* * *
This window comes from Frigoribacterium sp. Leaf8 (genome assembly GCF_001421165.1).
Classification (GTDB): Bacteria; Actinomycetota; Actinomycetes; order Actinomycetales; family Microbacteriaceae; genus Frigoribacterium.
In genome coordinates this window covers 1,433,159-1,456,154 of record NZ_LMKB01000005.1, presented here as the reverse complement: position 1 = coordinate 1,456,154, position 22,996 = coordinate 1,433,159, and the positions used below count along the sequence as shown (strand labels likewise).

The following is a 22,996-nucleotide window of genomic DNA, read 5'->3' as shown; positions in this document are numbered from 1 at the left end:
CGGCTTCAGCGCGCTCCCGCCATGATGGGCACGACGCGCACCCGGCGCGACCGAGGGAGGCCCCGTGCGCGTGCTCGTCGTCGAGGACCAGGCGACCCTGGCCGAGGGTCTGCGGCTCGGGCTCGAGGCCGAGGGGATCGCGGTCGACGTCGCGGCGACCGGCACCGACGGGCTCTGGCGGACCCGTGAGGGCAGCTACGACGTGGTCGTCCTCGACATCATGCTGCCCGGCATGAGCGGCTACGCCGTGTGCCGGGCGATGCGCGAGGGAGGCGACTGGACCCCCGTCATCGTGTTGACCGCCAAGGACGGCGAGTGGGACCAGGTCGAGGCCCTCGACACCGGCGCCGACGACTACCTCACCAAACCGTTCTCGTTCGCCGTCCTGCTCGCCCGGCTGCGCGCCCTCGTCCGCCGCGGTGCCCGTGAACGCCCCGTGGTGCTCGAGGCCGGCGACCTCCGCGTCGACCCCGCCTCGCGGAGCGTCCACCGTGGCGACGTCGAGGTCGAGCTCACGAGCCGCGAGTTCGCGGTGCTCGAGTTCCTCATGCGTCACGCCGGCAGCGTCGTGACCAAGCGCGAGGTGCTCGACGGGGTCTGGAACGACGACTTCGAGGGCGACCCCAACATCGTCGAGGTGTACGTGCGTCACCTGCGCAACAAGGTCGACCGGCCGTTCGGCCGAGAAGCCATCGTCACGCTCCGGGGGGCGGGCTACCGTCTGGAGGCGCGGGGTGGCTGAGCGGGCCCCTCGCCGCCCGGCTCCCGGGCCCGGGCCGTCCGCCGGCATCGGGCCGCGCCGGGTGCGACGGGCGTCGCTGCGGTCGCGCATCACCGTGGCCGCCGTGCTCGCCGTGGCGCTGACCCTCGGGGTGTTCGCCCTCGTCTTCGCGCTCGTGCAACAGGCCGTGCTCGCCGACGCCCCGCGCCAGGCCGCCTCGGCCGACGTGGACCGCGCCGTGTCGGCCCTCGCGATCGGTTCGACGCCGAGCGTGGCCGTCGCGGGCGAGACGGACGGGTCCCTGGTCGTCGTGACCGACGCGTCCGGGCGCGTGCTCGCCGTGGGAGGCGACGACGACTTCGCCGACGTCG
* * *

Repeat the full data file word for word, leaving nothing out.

This window comes from Frigoribacterium sp. Leaf8 (genome assembly GCF_001421165.1).
Classification (GTDB): Bacteria; Actinomycetota; Actinomycetes; order Actinomycetales; family Microbacteriaceae; genus Frigoribacterium.
In genome coordinates this window covers 1,433,159-1,456,154 of record NZ_LMKB01000005.1, presented here as the reverse complement: position 1 = coordinate 1,456,154, position 22,996 = coordinate 1,433,159, and the positions used below count along the sequence as shown (strand labels likewise).

The following is a 22,996-nucleotide window of genomic DNA, read 5'->3' as shown; positions in this document are numbered from 1 at the left end:
CGGCTTCAGCGCGCTCCCGCCATGATGGGCACGACGCGCACCCGGCGCGACCGAGGGAGGCCCCGTGCGCGTGCTCGTCGTCGAGGACCAGGCGACCCTGGCCGAGGGTCTGCGGCTCGGGCTCGAGGCCGAGGGGATCGCGGTCGACGTCGCGGCGACCGGCACCGACGGGCTCTGGCGGACCCGTGAGGGCAGCTACGACGTGGTCGTCCTCGACATCATGCTGCCCGGCATGAGCGGCTACGCCGTGTGCCGGGCGATGCGCGAGGGAGGCGACTGGACCCCCGTCATCGTGTTGACCGCCAAGGACGGCGAGTGGGACCAGGTCGAGGCCCTCGACACCGGCGCCGACGACTACCTCACCAAACCGTTCTCGTTCGCCGTCCTGCTCGCCCGGCTGCGCGCCCTCGTCCGCCGCGGTGCCCGTGAACGCCCCGTGGTGCTCGAGGCCGGCGACCTCCGCGTCGACCCCGCCTCGCGGAGCGTCCACCGTGGCGACGTCGAGGTCGAGCTCACGAGCCGCGAGTTCGCGGTGCTCGAGTTCCTCATGCGTCACGCCGGCAGCGTCGTGACCAAGCGCGAGGTGCTCGACGGGGTCTGGAACGACGACTTCGAGGGCGACCCCAACATCGTCGAGGTGTACGTGCGTCACCTGCGCAACAAGGTCGACCGGCCGTTCGGCCGAGAAGCCATCGTCACGCTCCGGGGGGCGGGCTACCGTCTGGAGGCGCGGGGTGGCTGAGCGGGCCCCTCGCCGCCCGGCTCCCGGGCCCGGGCCGTCCGCCGGCATCGGGCCGCGCCGGGTGCGACGGGCGTCGCTGCGGTCGCGCATCACCGTGGCCGCCGTGCTCGCCGTGGCGCTGACCCTCGGGGTGTTCGCCCTCGTCTTCGCGCTCGTGCAACAGGCCGTGCTCGCCGACGCCCCGCGCCAGGCCGCCTCGGCCGACGTGGACCGCGCCGTGTCGGCCCTCGCGATCGGTTCGACGCCGAGCGTGGCCGTCGCGGGCGAGACGGACGGGTCCCTGGTCGTCGTGACCGACGCGTCCGGGCGCGTGCTCGCCGTGGGAGGCGACGACGACTTCGCCGACGTCG